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Ask Sam: Are Kidney Stones Kind of Like a Pearl in a Clam?

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Flickr Creative Commons | James St. John
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Every other Friday on Morning Edition, Outside/In host Sam Evans-Brown tackles a question from a listener.

Tim from Olympia, Wash., asks: “Is a kidney stone kind of like a pearl in a clam?”

The first thing to explain here is that if you have never listened to the Ask Sam radio segment, there’s a theme song which poses several – shall we say – farcical questions. One of which is the question posed by our dear Tim.

So to start, what on earth is a kidney stone?

“A kidney stone is probably more similar to calcifications that your form with age and poor diet and significantly with genetics in the vasculature of your heart,” explains Dr. David Bayne, an assistant professor of Urology at the University of California San Francisco.

Kidney stones form when you’ve got too much of something called calcium oxalate in your body. If you’ve ever made rock candy, it’s roughly a similar process. You start with a liquid that is supersaturated with a dissolved mineral (say hot water with a bunch of sugar), which then gloms onto some nucleus (like the stick you put into the glass for your rock candy lollipop), which then leads more and more mineral to build up in an ever bigger (delicious candy) crystal.

Same thing with kidney stones, except instead of sugar it’s calcium oxalate and the crystals form in the worst imaginable place. 

Terrifyingly, oxalate is contained in otherwise healthy foods: dark leafy vegetables, legumes and nuts. Which means if you're eating a healthy diet for the many other reasons why that's a good idea, the simplest thing to do is just dilute by staying very hydrated, so you don’t get all supersaturated inside.

And fortunately, according to David Goldfarb, a kidney stone researcher at NYU Langone, it doesn’t even need to be water. “Every study of beer and kidney stones have shown that beer actually prevents kidney stones,” Goldfarb says, “And I’m a kidney stone patient myself and so I start the day with coffee and end the day with beer.” 

Also, more bad news here, kidney stones are becoming more prevalent. Why? Since kidney stones are more common when you’re dehydrated and you get dehydrated when you’re hot, Goldfarb thinks this is a global warming story. “People are moving to cities, and as global warming progresses those urban heat islands become more of an issue.”

Ok, On To Pearls

Every sixth grader can tell you that pearls form because a grain of sand gets inside an oyster, which irritates the mollusk, which then coats it with layer after layer of pearl-stuff in attempt to stop the irritant. Right?

No! Wrong! A myth! 

“We’ve X-rayed thousands and thousands and thousands of pearls... natural pearls, from wild oysters... we’ve never found a grain of sand inside a pearl,” says Laurent Cartier, a pearl researcher and lecturer at the University of Lausanne in Switzerland. 

In fact, pearls are more like cancerous growths. A bit of the mantle tissue—the cells that form the inner layer of oyster’s shell (aka mother of pearl, aka nacre)—just gets out of place, “and it just… I dare say stupidly… kind of continues to produce mother of pearl,” says Cartier, “And nature has its ways, and nature likes round forms, and so it just seems to be that this kind of roundish or round form is quite common.”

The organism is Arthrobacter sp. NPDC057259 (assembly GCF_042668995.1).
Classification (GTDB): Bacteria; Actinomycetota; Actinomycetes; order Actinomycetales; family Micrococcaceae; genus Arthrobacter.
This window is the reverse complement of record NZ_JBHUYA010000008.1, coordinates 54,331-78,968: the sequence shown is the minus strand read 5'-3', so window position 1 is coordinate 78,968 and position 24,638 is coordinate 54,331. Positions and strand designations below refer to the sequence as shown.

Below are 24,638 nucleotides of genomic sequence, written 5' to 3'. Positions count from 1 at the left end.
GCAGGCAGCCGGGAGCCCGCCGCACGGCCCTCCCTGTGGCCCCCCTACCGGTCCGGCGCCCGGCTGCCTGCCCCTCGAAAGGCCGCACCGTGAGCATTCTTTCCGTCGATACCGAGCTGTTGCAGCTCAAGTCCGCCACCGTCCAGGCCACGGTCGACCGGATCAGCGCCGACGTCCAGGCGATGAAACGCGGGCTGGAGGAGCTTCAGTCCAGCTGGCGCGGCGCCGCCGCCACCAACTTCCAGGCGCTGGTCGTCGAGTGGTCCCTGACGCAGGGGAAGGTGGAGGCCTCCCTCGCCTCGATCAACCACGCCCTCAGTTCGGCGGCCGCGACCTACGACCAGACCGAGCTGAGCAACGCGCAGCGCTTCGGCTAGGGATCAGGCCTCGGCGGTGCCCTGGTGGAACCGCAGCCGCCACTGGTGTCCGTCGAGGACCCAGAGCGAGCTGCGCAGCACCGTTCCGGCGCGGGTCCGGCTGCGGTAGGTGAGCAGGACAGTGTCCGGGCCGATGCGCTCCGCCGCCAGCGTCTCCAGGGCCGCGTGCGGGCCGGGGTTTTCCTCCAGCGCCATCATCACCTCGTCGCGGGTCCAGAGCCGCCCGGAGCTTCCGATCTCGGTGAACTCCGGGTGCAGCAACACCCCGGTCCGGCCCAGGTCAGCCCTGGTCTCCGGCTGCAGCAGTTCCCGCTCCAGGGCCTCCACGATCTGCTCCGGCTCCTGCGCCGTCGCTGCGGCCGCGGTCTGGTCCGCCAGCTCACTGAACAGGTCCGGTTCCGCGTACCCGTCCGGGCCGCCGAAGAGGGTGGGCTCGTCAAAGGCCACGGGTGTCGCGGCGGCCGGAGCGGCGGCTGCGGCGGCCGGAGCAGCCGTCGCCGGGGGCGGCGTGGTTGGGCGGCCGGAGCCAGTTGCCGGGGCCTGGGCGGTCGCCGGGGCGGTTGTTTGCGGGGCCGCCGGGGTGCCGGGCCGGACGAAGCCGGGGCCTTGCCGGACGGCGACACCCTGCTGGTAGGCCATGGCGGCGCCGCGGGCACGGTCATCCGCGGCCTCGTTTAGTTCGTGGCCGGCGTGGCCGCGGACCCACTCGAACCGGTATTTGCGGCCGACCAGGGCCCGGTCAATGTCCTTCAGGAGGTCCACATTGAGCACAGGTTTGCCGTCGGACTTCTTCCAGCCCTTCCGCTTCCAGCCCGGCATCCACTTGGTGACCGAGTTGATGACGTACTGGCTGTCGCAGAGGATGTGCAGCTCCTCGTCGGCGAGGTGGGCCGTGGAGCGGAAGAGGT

Pearl aquaculture is also a deep, deep well of fascinating facts, but one of my favorite ones is that it’s not just oysters that make pearls, certain mussels do it to. Here, let me link you to this article I read that is much better than anything I could write about pearls.

Let’s just wrap this up

The only similarity I could find between pearls and kidney stones is that broadly speaking, they both form because of something called biomineralization. But to say that they are there for “kinda like” each other is a real stretch. Biomineralization is the broad term for the way that organisms build bones, eggs, teeth, and shells. Are all of those things also kind of like each other? If so, then sure! Kidney stones are kinda like a pearl in a clam.

Now… while we’re on this track I’d just like to get these all out of the way: Geese make vees so they can draft off each other and work less hard, bumblebees do not appear to be capable of sneezing as they don’t have noses per se, there are hundreds of ways to eat certain parts of certain trees too many to list here, and polar bears can die of hypothermia if they don’t eat and get too skinny.

Phew. I need to sit down.

Sam Evans-Brown, is host of NHPR’s Outside/In which you can subscribe to where-ever you get your podcasts. If you’d like to submit a question you can record it as a voice memo on your smartphone and send it to oustidein@nhpr.org, OR call the hotline, 1-844-GO-OTTER, OR submit it here.

Sam Evans-Brown has been working for New Hampshire Public Radio since 2010, when he began as a freelancer. He shifted gears in 2016 and began producing Outside/In, a podcast and radio show about “the natural world and how we use it.” His work has won him several awards, including two regional Edward R. Murrow awards, one national Murrow, and the Overseas Press Club of America's award for best environmental reporting in any medium. He studied Politics and Spanish at Bates College, and before reporting was variously employed as a Spanish teacher, farmer, bicycle mechanic, ski coach, research assistant, a wilderness trip leader and a technical supporter.

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